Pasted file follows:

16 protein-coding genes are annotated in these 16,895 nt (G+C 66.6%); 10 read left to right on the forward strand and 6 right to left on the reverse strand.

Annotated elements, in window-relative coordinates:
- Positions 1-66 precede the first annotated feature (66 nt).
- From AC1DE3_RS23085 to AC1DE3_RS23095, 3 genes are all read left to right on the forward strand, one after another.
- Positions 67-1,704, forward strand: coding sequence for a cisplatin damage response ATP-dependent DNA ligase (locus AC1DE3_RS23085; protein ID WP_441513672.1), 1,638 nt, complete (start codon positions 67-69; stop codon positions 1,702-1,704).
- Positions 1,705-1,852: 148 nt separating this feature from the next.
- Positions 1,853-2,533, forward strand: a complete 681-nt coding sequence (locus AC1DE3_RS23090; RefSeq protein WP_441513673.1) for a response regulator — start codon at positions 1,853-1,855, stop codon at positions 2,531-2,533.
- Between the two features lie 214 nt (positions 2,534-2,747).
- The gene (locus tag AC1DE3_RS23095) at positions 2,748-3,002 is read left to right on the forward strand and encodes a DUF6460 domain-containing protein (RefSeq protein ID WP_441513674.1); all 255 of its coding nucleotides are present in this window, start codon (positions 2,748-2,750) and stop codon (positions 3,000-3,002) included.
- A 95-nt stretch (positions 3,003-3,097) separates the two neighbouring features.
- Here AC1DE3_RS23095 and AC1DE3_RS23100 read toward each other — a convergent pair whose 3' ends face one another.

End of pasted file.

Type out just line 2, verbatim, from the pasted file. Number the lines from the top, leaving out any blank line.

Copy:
Annotated elements, in window-relative coordinates: